BRIGHTON — The descendants of Seminole Tribe cattle owners in Brighton recently gathered to recreate a family photo of their elders holding branding irons.
Generations of family members met July 13 at the Brighton shipping-marsh cattle pens to eat lunch and pose for the photo before loading up calves for transport.
Dozens of cattle owners in Brighton and Big Cypress shipped more than 3,500 calves to feedlots across the country in mid-July as part of an annual event.
The photo recreation was done with each descendant in the photo holding their respective families’ cattle branding tool. Some members are descended from the original owners from the 1940s.
The Tribe has a long history of men and women cattle owners. The historic lineage can be traced to families on the Brighton and Big Cypress Reservations, where the practice remains active today.
Nearly half of the Tribe’s almost 70 cattle owners are women. Late last year, about a dozen of the 29 women cattle owners reestablished the Florida Seminole Cattlewomen Association.
Many of those women, whose group originally began in 2009, were present for the photo recreation in Brighton. Emma Urbina is the president and other officers include Wendi Riley, Lucy M. Bowers and Carla Gopher Rodriguez.
The Tribe is well-known as a large producer of cattle – one of the main enterprises of the Seminole Tribe of Florida Inc.
The Tribe’s cattle operations are one of the cornerstones toward its overall goal of sovereignty and self-sufficiency. The Seminole Tribe is one of the few tribes in the U.S. that grows enough protein to feed its own people, if necessary.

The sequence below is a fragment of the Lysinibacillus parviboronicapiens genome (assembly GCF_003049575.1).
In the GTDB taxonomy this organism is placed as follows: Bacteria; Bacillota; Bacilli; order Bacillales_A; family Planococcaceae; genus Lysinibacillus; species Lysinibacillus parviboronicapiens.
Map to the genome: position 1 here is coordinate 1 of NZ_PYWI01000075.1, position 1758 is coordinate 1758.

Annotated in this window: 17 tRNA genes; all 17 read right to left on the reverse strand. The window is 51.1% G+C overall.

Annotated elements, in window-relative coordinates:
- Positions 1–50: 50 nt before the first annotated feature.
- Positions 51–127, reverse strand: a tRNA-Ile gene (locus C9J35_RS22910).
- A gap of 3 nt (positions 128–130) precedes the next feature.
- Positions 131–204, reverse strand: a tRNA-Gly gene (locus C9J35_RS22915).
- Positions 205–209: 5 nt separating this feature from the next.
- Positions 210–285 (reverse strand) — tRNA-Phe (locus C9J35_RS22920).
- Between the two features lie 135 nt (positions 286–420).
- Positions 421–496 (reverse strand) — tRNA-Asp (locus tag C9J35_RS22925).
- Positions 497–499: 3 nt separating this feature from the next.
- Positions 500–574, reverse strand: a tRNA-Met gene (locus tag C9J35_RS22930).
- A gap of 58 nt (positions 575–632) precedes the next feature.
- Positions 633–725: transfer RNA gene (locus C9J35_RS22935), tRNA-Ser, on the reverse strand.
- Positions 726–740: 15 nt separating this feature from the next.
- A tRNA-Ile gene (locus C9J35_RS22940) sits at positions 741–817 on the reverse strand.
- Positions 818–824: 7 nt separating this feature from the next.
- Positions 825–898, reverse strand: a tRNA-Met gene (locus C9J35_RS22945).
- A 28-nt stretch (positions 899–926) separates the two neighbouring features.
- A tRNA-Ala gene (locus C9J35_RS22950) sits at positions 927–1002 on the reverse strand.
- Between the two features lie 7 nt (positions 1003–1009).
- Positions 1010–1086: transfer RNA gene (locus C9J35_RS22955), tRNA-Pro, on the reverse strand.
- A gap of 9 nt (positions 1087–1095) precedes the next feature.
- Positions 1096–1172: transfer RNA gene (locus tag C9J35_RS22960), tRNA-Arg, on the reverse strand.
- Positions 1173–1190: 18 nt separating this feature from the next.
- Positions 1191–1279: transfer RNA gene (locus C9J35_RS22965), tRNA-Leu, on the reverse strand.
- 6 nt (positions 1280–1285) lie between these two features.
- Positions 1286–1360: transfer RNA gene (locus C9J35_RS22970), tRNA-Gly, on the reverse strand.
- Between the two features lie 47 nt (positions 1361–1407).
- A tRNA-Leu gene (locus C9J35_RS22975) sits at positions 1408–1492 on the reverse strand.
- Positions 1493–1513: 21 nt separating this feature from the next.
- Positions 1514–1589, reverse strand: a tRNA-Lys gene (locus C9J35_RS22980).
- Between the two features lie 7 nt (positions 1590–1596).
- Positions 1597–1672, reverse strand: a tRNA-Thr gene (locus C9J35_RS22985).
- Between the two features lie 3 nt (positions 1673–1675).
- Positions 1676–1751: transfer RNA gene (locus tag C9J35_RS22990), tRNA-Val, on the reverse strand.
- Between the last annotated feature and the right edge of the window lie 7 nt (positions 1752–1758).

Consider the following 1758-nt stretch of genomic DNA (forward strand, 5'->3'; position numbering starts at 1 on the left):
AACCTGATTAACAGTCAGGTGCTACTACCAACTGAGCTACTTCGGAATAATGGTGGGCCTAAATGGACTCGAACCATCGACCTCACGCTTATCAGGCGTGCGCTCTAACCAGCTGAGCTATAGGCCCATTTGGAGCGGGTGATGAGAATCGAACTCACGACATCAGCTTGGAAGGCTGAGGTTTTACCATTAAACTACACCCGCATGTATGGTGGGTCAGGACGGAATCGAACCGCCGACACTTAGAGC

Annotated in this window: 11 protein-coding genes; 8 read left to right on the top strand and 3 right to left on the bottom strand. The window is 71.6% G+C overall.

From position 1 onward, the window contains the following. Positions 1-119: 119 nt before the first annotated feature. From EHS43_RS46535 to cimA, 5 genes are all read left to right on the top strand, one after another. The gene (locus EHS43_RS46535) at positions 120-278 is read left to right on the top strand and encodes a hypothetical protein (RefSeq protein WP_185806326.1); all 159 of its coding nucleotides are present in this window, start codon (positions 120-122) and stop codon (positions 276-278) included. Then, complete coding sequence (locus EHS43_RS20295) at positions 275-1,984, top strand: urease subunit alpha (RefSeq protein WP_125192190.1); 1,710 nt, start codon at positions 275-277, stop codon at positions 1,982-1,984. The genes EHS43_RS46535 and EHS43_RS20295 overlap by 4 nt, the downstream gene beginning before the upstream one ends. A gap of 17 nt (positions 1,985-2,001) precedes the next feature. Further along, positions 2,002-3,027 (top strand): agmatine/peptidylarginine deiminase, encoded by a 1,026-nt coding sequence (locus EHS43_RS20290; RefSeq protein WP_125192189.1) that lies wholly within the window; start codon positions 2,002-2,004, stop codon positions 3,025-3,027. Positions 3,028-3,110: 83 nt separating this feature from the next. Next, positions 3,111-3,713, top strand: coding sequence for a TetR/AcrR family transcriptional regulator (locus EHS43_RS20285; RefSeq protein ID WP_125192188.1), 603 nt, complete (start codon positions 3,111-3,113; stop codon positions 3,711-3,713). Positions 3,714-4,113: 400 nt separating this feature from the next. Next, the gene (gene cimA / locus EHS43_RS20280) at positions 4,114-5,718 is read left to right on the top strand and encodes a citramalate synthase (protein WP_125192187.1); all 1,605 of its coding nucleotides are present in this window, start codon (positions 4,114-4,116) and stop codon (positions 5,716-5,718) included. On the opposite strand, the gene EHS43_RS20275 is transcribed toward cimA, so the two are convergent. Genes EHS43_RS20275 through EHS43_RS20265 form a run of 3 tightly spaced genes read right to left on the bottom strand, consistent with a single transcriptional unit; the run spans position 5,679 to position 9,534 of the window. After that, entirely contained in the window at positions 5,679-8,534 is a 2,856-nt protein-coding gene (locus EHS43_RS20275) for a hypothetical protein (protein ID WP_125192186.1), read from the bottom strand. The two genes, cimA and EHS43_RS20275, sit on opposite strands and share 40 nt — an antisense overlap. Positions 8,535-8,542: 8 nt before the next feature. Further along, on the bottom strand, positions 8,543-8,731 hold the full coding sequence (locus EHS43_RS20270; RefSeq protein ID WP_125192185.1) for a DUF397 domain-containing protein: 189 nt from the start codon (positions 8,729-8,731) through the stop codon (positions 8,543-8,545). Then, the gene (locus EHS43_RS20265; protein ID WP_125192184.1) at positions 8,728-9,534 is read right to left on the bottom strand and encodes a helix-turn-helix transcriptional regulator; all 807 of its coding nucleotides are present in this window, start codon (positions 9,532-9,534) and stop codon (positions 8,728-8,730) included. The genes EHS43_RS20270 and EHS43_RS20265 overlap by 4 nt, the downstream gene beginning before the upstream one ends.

Last spring, the Tribe honored two cattle bosses at its 23rd annual Junior Cypress Cattle Drive & Rodeo in Big Cypress in, which has become an annual tradition.
The two cattle bosses who were honored at the event were the Rev. Frank J. Billie – who passed away in 2008 at 96 – and Joe “Benji” Osceola. Both are members of Wind Clan.
“Most of the elders knew that for true sovereignty you have to be able to feed yourself, you have to be able to feed your people,” Big Cypress Board Rep. Joe Frank said at a ceremony for the men. “With the cattle program we became organized and they knew we had to feed ourselves.”
Alex Johns, the Tribe’s natural resources director, recently finished a one-year term as president of the Florida Cattlemen’s Association. He was also present for the photo recreation in Brighton.
Editor’s note: Not all of the members of the cattle families were present at the time of the group photo. Those members include Donnie Gore, Polly Osceola Hayes, Lewis Gopher and others.